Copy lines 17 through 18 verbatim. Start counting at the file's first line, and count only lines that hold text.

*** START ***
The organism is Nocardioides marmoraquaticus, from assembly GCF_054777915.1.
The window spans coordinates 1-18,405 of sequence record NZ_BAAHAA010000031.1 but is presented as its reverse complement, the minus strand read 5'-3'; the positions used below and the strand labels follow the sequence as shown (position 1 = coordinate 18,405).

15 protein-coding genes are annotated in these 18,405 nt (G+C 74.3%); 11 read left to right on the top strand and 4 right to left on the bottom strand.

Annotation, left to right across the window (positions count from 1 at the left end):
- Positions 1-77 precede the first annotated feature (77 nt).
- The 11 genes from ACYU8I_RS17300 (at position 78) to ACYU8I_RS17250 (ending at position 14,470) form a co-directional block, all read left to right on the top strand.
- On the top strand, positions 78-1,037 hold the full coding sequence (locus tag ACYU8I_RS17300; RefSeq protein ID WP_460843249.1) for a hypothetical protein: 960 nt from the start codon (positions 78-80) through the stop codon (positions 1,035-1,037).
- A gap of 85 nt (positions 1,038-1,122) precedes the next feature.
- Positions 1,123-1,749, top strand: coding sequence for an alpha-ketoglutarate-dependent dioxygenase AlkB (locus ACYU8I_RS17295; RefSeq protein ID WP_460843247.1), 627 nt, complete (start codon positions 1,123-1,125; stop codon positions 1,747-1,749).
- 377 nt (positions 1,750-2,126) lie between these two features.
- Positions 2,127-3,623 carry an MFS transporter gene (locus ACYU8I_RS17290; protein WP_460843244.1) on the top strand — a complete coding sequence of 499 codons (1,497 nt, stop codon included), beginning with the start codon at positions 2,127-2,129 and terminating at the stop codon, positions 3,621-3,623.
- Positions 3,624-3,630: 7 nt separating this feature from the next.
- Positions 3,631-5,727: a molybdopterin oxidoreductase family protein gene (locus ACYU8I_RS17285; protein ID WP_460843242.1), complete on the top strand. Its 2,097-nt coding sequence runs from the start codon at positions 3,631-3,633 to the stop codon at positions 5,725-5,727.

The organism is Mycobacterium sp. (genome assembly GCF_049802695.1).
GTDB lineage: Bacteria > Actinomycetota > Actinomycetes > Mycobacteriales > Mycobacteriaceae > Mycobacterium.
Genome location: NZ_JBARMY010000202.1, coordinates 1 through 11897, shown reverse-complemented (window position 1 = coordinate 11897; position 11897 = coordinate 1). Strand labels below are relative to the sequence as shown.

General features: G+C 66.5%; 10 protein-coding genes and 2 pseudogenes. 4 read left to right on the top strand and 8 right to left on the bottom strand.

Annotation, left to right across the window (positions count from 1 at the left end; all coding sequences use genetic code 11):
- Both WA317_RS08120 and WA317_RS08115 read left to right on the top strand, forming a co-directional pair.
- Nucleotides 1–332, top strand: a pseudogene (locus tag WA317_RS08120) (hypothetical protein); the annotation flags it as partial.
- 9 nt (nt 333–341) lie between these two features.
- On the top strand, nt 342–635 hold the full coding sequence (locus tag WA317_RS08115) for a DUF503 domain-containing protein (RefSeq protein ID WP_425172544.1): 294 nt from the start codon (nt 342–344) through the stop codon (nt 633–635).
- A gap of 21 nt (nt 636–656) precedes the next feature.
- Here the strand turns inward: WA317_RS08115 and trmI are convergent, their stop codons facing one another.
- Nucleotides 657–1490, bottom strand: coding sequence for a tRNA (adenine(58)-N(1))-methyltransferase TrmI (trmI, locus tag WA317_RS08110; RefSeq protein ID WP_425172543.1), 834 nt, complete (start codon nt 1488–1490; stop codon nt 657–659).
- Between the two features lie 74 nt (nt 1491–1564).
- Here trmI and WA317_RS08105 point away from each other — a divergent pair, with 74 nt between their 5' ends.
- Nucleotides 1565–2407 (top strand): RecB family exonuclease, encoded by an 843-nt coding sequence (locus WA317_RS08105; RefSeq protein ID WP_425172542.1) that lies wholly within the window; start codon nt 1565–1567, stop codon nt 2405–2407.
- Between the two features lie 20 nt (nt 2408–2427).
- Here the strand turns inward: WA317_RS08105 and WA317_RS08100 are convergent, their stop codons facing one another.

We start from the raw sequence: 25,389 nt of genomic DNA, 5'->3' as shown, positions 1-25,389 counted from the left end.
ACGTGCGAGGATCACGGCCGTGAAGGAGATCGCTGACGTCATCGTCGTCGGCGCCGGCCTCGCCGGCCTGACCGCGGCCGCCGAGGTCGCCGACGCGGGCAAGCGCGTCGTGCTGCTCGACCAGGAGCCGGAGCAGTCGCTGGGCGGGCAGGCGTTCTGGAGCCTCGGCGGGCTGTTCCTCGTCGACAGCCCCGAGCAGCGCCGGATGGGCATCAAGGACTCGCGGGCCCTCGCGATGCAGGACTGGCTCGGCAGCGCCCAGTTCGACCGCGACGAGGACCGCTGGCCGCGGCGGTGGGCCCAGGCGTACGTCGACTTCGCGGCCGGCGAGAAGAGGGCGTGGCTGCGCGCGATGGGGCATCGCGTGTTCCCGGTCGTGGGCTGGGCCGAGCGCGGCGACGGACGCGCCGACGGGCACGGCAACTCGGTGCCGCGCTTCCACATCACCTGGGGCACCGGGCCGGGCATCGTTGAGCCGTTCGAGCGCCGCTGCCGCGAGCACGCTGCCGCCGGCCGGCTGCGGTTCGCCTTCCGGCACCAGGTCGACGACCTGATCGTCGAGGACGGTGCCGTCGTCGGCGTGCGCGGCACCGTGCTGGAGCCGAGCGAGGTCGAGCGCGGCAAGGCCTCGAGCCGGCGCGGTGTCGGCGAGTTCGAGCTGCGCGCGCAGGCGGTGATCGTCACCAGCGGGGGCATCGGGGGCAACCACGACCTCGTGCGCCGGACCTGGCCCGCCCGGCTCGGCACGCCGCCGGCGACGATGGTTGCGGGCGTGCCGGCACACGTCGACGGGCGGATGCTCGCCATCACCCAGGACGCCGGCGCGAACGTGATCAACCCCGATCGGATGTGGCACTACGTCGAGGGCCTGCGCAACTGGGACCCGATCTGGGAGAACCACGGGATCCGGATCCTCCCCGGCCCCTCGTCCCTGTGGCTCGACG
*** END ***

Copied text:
General features: G+C 66.5%; 10 protein-coding genes and 2 pseudogenes. 4 read left to right on the top strand and 8 right to left on the bottom strand.

Annotation, left to right across the window (positions count from 1 at the left end; all coding sequences use genetic code 11):